Also the capacity and TPS of Polygon sidechains are much higher than other solutions. Especially when Polygon can have thousands of transactions while others are single sidechains which have a higher limit of a few thousand transactions.

Via what principles will new sidechains be added? Will there be any special requirements for private companies' local sidechains?

Relative to state channels, Plasma represents a superior alternative to scaling frameworks, chiefly due to the security guarantees provided by the framework - which basically say that users will never lose funds in any eventuality. Sure, there could be delays in getting back the money, but a Byzantine Plasma operator cannot create money out of thin air, or double spend a transaction.

Polygon will strive to be a completely open and public blockchain infra in the future wherein the economic incentives/disincentives will primarily drive the security and stability of the system. So anyone should be able to join the system and participate in the consensus. In the network seeding stage however, initially Polygon will have to play a larger role to enable sidechains.

Also, Polygon sidechains would be primarily public sidechains i.e sidechains available for anyone to use just like other public blockchains. However, Enterprise Polygon chains will intend to provide dedicated sidechains (non-privacy enabled) for particular organizations. The security and decentralization of such chains would still be kept intact using the checkpointing layer and fraud proofs on the main chain.

Will sidechains also be synced with the main chain (Ethereum)?

Absolutely. The public checkpointing layer will validate all the transactions happening on the sidechains and publish the proofs to the main chain. To ensure foolproof security of sidechain transactions, the main chain Plasma contract contains various kinds of Fraud Proofs where any sidechain transactions can be challenged for any fraudulent activity. If a challenger succeeds, the stakes of the sidechain actors involved in the fraud are slashed and are transferred to the challenger. This is equivalent to an ever running high stake bug bounty. A good diagram for understanding is as below:.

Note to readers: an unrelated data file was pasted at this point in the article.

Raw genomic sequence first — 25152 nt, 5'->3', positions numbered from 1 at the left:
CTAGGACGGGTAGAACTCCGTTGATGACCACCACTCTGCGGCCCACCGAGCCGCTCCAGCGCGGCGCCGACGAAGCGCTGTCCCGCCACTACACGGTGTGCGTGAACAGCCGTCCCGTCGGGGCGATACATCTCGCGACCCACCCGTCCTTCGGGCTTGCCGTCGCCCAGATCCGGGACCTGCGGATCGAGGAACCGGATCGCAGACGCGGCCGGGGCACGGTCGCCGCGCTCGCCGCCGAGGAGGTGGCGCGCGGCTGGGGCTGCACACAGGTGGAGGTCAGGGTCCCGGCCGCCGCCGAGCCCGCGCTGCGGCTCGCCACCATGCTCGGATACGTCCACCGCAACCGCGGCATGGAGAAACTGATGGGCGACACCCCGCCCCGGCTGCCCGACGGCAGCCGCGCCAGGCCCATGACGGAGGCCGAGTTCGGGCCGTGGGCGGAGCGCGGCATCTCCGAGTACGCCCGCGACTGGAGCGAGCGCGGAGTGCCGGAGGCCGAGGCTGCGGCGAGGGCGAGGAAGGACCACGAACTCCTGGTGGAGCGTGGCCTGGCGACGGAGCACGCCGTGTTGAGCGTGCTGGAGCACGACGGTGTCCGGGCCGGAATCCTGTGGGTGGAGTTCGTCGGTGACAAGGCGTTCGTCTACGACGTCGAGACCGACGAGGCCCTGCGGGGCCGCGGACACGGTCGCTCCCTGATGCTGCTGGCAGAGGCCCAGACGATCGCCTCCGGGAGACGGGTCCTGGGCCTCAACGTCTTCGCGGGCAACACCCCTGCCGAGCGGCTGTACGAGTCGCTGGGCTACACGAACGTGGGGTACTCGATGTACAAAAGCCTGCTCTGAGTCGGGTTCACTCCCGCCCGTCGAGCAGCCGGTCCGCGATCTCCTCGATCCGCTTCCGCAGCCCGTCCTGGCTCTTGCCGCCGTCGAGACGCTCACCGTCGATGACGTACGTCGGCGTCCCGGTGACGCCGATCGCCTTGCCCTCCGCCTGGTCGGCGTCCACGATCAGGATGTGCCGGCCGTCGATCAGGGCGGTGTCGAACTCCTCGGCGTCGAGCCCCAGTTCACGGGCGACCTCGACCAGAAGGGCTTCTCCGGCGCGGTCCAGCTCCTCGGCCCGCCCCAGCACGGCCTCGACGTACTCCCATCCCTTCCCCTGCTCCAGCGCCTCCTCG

At the end of the White Paper, there is a list of "Potential Use Cases" - will all of that be implemented? In what order?

The basic logic is - if there is a dApp / Protocol which is working on Ethereum, but is limited by low transaction throughput and high transaction fees - then we will be able to add support for these dApps / Protocols on the Polygon network.

Why will it be difficult to replicate Polygon's plasma implementation?

Although it is more about the network effect in terms of which network is able to scale / grow the ecosystem better than others, blockchain solutions must be open source because they involve the actual assets being used by them.

It is the case with all the open source projects. It is equally applicable to us as well as the other rival implementations as we are going to have our GPL licence which mandates anyone using our implementation to mandatorily open source their code. But again, the point being that copying of code is applicable even to Bitcoin, Ethereum and any other projects, it is more about the network effect that one project can achieve.

What’s special about Polygon Network’s Plasma implementation?

Polygon Plasma uses an account-based model system rather than the UTXO system. This provides us with a huge advantage of using an EVM on the Polygon chain which enables us to utilize the entire Ethereum ecosystem, developer tools, integration libraries, etc. for the Polygon network.

The Polygon network can be used by dApps without requiring any changes to their ERC20 tokens. Furthermore, our checkpointing layer allows us to be orders of magnitudes faster than other Plasma implementations because we batch the proofs of individual blocks in the checkpoints, whereas other Plasma implementations must submit each block proof to the main chain.

How are you going to solve the issues with centralization?

Here is a diagram to give you some context:


So firstly, the PoA nodes are going to be Delegates (with Proof of Solvency i.e they have to deposit a high amount of stake) and KYC basically selected by the PoS layer just like an EOS style Delegated Proof of Stake (DPoS) or Delegated Byzantine Fault Tolerance (DBFT) nodes.

Secondly, let’s assume all of the Delegates (or 2/3rd of them) turn bad actors and produce faulty blocks, then you have PoS layer stakers who are going to validate all the blocks and if any frauds are committed, the stakes of Delegates are slashed and the checkpointing is stopped for the corrective actions.

Thirdly, let's say even the Staker PoS layer (which would be a large number of nodes) also turns bad and collude to produce faulty checkpoints i.e all the PoA are corrupt and PoS are corrupt. Even then, following the Plasma philosophy, we are writing one of the coveted things of sidechain scaling, Fraud proofs which is being watched by many big projects (the watchers can be seen as our repository watchers on GitHub). This fraud proof mechanism enables anyone in public to challenge any transaction on the main chain, Ethereum.